Legally, these executives can sell if they had planned to do so previously (and filed the requisite paperwork beforehand). Basically you tell the government “I’m going to sell 1000 shares in 6 months time” and you’re in the clear when those are sold even if you have insider info that would lead you to sell. Presumably that’s what happened here.
I’m just surprised for any punishment at all. I’m glad some laws still exist. I was fully expecting him to get promoted or brought into this administration
Read the article. This is a different guy than was previously discussed. This guy sold just under $1MM in stock before news broke, which saved him some $100,000 due to the fall in stock price. The others still appear to have not known about it.
I would presume if he dumped it before the breach itself he would have been charged as an accessory to the hack, rather than just insider trading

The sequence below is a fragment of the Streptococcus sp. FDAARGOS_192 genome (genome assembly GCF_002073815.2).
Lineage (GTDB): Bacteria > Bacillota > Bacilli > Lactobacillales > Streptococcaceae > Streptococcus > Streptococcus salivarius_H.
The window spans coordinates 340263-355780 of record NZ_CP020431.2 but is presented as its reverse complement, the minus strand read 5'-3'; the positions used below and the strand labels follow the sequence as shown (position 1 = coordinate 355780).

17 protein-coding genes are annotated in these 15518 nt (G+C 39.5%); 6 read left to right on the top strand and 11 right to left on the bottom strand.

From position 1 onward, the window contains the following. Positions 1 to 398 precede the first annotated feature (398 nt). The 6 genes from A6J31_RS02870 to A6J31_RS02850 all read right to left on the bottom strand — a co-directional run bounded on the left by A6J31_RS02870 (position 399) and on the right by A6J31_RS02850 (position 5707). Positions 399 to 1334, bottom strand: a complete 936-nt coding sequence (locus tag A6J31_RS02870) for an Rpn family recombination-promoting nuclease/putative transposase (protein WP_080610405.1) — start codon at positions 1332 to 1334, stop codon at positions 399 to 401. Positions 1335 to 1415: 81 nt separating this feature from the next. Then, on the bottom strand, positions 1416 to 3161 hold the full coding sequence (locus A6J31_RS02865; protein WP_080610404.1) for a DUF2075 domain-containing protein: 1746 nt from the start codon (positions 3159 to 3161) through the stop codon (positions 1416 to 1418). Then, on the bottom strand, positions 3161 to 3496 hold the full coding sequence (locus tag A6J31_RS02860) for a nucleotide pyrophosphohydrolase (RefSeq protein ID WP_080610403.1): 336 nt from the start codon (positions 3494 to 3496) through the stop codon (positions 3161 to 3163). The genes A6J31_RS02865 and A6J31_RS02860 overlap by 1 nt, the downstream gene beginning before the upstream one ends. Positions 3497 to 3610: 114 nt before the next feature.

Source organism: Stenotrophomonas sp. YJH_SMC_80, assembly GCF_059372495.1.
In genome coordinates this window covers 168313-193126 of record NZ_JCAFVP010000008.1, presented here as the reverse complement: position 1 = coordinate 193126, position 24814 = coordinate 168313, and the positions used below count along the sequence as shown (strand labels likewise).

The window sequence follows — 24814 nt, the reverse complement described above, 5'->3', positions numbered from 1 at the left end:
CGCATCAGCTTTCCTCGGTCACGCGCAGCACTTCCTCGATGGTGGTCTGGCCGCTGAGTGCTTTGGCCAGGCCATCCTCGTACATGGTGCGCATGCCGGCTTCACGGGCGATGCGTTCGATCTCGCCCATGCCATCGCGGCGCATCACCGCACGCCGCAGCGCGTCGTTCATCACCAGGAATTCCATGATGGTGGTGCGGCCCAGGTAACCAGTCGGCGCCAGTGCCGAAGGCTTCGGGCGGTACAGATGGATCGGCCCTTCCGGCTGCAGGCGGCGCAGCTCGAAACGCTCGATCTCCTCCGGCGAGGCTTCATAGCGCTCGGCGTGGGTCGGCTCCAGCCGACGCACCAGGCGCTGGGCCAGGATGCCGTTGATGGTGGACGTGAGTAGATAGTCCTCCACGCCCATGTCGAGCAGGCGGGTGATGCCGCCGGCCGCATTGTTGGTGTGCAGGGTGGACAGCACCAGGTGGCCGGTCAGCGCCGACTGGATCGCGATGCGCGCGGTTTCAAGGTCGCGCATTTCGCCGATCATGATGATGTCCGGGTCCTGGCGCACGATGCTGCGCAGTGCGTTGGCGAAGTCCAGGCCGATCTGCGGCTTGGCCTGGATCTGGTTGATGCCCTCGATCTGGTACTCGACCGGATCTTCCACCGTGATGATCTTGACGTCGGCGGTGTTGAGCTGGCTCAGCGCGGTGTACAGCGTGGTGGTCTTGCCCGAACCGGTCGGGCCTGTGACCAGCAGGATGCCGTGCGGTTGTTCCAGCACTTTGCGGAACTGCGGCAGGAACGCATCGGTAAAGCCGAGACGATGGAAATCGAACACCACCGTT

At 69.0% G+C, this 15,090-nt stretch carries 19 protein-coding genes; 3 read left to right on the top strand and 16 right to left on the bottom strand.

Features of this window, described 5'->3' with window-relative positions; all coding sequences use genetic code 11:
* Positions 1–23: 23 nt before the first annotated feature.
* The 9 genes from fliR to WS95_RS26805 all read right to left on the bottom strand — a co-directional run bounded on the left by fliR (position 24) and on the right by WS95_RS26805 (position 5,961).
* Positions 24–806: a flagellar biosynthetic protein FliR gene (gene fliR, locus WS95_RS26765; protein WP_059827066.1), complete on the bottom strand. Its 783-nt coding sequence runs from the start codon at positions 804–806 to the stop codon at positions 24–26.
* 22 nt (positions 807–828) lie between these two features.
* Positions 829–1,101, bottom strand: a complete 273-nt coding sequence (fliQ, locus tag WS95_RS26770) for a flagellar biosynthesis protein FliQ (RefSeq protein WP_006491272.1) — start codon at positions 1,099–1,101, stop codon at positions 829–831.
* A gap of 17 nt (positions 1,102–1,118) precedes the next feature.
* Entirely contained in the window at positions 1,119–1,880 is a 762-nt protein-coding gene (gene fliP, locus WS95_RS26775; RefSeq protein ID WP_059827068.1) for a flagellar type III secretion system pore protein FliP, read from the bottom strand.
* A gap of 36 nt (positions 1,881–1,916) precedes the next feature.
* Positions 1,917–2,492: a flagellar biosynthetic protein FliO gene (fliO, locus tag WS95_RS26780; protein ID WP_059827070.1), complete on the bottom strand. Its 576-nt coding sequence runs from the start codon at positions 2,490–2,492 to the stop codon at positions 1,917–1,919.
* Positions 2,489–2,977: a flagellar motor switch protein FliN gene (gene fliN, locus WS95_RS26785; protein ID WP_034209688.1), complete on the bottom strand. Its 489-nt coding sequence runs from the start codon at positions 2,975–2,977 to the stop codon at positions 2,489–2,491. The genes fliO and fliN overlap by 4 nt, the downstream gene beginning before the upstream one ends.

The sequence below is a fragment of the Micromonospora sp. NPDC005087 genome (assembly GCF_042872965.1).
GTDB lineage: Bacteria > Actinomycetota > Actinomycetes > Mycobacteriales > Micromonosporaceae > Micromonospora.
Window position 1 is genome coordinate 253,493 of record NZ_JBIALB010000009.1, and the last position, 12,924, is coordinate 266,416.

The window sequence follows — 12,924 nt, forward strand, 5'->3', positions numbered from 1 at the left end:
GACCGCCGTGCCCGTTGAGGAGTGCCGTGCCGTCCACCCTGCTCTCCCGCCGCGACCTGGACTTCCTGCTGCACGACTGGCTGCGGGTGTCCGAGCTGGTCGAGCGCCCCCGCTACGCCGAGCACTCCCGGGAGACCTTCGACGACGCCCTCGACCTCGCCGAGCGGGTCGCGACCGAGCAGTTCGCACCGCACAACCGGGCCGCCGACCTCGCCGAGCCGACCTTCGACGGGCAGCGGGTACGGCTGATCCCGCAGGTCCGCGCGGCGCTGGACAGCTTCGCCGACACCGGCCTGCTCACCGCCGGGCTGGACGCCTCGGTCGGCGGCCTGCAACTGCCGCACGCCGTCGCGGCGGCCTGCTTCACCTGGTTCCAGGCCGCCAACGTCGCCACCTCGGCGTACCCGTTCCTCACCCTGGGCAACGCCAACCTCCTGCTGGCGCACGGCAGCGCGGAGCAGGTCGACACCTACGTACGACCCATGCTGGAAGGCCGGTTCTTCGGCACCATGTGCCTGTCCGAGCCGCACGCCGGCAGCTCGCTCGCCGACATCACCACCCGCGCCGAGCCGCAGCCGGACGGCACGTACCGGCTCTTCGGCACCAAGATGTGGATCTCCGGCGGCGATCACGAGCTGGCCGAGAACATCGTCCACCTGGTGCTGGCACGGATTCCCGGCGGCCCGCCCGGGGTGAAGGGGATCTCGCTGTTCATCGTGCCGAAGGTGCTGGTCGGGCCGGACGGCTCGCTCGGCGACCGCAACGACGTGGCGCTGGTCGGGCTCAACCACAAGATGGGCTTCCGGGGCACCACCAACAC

A friendly reminder that the breach was something that would have been solved had someone bothered to use the patch that was sent out for the software months in advance of the breach.
I think in some cases, this one included, it would be fairly easy to prove negligence. They did nothing about a security flaw in Apache for months after it was discovered. 0 day vulnerability patching should be critical and mandatory for a company that handles public privacy data like Equifax.
they dont seize illegally obtained funds? even after being charged?? thats fucking obscene
Well this is heartening
You can literally say that about any crime. You can only get punished if you are caught... that's pretty much the definition